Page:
Two Monarchies Sequence by W.R. Gingell

You may have noticed that I love fairy tales and fairy tale retellings.  So how about a whole series of them?!  W.R. Gingell delivers with the Two Monarchies Sequence, a lovely fantasy series with many fairy tale inspirations.  For the most part, these are not straight retellings, but rather stories that take a recognizable fairy tale concept and twist it all around.   The result is a series that feels comfortably familiar yet at the same time keeps you on your toes.

Also, if you judge books by their covers, these ones are gorgeous.

The series is set in the titular two monarchies, Civet and Glause, two countries whose history is…complicated to say the least.  There is also some time travel involved in several spots, which does not help clear things up! The series begins with Spindle, obviously inspired by Sleeping Beauty, in which Polyhymnia is awakened not by a prince, but by an absentminded-genius enchanter named Luck…and that’s just the beginning of her troubles.  Next follow Blackfoot (with some hints of Puss in Boots) and Staff and Crown, which follow unlikely hero Annabel’s path to the throne of New Civet.  

The last book, Clockwork Magician, will be released this week; it features Annabel’s friend and budding magician Peter, who is in truth a fairly annoying person, yet the author somehow manages to make him lovable.  That’s a kind of magic all on its own!

Also in the sequence is Masque, a murder mystery inspired by Beauty and the Beast; though this one is chronologically last, I actually read it first!  It’s one of my favorite BatB stories of all time. There is also a Little Red Riding Hood story, Wolfskin, in the same setting, though it does not cross over with any of the other stories.

What do all these great stories have in common?  Excellent quirky characters that will come to feel like friends, an intriguing system of magic, some mystery and thrills, and some lovely romance.  Occasionally it feels like the story or characters are moving a bit too fast to catch, but a touch of confusion is part of the charm of these books.

This series was my first introduction to Gingell’s writing, and it quickly made me a fan.  I’m sure it will do the same for my fellow fairy tale-lovers!

Fan Art Friday: Celestial Balance

Elf

Here is a fun little elf sketch from my high school sketchbook!  I drew this in conjunction with a short story I wrote around the same time, “Celestial Balance.”  The elf in the story has curly hair, but there was no way I was going to be able to draw that!

Keep reading for the story!

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Lens-Artists Photo Challenge #84: Narrow

Ahh the narrow streets of Europe.  Many were definitely not built for cars, or for tourists for that matter.  But they have so much character!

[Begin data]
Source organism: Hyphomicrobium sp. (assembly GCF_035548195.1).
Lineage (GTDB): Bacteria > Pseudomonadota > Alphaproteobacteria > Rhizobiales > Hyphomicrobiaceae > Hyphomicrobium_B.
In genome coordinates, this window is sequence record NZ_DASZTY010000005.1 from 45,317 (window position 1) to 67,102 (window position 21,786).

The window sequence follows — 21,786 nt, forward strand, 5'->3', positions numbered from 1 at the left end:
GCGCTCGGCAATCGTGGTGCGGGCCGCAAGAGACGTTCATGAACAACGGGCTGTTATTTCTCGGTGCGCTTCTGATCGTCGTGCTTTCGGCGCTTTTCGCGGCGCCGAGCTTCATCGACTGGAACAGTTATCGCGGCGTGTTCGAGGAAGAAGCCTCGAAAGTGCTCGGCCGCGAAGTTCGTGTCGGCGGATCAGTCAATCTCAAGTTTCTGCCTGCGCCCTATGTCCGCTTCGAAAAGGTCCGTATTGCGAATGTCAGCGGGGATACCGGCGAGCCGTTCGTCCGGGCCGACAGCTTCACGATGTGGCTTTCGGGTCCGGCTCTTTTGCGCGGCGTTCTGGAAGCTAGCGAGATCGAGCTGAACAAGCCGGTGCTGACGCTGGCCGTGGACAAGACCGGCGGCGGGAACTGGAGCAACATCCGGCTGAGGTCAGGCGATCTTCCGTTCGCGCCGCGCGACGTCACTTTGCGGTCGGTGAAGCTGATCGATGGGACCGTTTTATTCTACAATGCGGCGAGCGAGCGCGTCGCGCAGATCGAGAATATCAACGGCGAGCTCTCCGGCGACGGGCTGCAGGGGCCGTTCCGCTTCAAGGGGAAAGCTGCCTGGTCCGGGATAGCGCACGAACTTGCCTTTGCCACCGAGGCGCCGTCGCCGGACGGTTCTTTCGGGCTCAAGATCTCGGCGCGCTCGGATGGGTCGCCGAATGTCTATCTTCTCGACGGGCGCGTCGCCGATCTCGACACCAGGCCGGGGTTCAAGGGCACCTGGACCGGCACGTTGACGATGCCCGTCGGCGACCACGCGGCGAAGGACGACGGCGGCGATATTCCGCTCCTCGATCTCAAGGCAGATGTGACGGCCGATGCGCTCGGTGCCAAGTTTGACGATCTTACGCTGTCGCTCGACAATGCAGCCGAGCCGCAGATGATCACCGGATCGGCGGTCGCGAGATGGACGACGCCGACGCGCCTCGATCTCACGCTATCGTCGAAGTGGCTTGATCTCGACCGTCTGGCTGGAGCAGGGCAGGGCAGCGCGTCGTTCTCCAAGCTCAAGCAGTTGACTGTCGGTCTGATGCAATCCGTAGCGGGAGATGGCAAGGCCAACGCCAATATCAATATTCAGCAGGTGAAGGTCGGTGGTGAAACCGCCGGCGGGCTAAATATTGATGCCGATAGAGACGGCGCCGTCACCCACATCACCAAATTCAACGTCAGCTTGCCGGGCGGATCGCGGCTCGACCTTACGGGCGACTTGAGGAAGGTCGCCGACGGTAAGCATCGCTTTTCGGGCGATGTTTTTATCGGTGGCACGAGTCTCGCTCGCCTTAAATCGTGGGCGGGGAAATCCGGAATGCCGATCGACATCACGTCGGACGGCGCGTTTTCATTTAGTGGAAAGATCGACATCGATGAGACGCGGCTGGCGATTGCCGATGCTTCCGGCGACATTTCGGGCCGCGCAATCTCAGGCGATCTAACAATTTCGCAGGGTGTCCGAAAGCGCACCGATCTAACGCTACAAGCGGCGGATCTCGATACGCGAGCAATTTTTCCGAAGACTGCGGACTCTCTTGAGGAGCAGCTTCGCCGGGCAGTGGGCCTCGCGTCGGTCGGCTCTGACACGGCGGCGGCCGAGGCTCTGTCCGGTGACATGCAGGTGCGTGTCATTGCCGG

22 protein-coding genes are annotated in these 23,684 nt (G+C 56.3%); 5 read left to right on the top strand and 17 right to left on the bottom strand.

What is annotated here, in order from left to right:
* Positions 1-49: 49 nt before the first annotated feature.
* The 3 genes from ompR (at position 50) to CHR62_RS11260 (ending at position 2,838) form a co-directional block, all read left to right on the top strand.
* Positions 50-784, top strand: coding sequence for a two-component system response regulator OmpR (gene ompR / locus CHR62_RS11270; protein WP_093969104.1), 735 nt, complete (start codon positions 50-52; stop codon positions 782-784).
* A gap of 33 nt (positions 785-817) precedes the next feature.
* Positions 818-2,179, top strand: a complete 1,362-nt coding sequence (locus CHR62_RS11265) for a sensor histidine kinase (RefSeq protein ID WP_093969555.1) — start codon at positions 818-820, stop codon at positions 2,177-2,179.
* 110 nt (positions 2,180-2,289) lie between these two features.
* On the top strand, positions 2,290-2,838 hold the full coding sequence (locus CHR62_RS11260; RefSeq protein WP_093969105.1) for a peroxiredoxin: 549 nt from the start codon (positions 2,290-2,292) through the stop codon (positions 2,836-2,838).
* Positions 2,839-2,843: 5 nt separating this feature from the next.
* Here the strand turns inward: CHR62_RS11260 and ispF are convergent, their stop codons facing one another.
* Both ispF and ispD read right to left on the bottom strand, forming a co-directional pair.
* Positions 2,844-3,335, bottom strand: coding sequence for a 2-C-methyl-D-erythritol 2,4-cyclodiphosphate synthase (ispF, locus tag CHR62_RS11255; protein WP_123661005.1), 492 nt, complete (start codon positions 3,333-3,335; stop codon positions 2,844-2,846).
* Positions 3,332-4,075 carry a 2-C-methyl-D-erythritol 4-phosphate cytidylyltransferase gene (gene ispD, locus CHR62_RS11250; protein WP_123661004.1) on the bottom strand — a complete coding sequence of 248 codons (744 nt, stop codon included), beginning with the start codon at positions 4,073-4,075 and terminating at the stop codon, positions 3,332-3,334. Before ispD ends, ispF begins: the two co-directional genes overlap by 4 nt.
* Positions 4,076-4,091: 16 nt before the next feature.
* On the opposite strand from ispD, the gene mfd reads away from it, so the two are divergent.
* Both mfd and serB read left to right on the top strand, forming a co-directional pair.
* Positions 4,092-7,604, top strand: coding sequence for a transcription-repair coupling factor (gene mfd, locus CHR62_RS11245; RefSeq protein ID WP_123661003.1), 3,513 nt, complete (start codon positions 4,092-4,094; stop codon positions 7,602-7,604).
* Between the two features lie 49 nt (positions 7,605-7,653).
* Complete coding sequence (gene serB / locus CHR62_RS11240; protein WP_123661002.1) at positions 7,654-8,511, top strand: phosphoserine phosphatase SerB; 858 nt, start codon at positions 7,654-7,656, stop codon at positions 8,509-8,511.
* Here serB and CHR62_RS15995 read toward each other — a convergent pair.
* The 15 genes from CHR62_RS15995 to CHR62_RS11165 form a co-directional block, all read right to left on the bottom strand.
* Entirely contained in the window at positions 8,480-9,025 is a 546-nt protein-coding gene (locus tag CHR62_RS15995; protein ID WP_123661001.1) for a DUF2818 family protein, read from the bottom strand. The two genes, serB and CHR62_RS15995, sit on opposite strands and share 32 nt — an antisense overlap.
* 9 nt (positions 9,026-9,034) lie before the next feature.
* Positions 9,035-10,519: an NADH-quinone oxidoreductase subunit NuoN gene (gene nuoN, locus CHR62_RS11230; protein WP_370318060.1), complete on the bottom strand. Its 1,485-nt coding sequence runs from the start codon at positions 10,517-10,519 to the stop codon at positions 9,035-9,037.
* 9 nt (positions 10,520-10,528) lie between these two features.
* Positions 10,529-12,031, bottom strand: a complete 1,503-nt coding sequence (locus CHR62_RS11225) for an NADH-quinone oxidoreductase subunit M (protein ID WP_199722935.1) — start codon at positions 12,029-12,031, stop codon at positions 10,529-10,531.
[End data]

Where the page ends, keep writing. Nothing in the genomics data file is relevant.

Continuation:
Isn’t it amazing to find a surprise, like the cathedral of Barcelona above, waiting for you at the end of one of these old streets?

Once, in Toledo, Spain, my friends and I didn’t even bother picking up a map just so we could wander around all the twisted little old streets.  (Don’t worry, we didn’t get lost; Toledo is not a very big city.)

You never know what you will find down one of these tiny alleys between buildings, like this one in Dubrovnik, Croatia.

Even Venice, a city without many streets, has narrow, convoluted pathways–they are just canals instead!

You can find more narrow things at the original Lens-Artist challenge.

 

Review: Valentine’s Day at Glosser’s

If you are looking for a cute, warm, fluffy read this Valentine’s Day, check out Valentine’s Day at Glosser’s by Robert Jeschonek.  It’s like a Hallmark Channel movie in book form (and believe me, I’ve seen almost every Hallmark Channel movie).

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The story is part of a series that revolves around the Glosser Brothers department store chain from western Pennsylvania.  In this installment, the store is holding a Valentine’s poetry contest, which brings together the two store “mascots,” nicknamed Miss Gee Bee and Glossy, to act as judges.  Their journey together to find the best writer takes them through several ice cream sundaes, a lot of bad poetry, and one important secret.

I actually listened to the audiobook version of this because the narrator is a relative of mine.  I thought she did a great job, especially with the distinct voices of several minor characters.  It was a great way to pass my commute, starting off my day with a smile.  It’s a quick little story, so you could also read it in a evening curled up on the couch with some chocolate.

What are you guys reading for Valentine’s Day?

 

Lens-Artists Photo Challenge #83 – Future

It’s a small detail in this photo, but you can see the Pride flags waving proudly above the Liffey in Dublin, Ireland.  It was the weekend of the Pride festival when we visited, and the country had recently approved gay marriage via referendum.  In addition, while we were there we heard the news that the U.S. Supreme Court had also guaranteed the right of same-sex couples to marry with their landmark decision in Obergefell v. Hodges.  It felt like a significant moment, like a look into a brighter future.

A visit to the Sagrada Família in Barcelona also requires a look into the future.  The masterwork of architect Antoni Gaudí, the church was begun in 1882 and is scheduled to be finished in 2026.  It was amazing even under construction, so I look forward to returning to see the completed building in the future.

You can find more from the future at the original Lens-Artist challenge.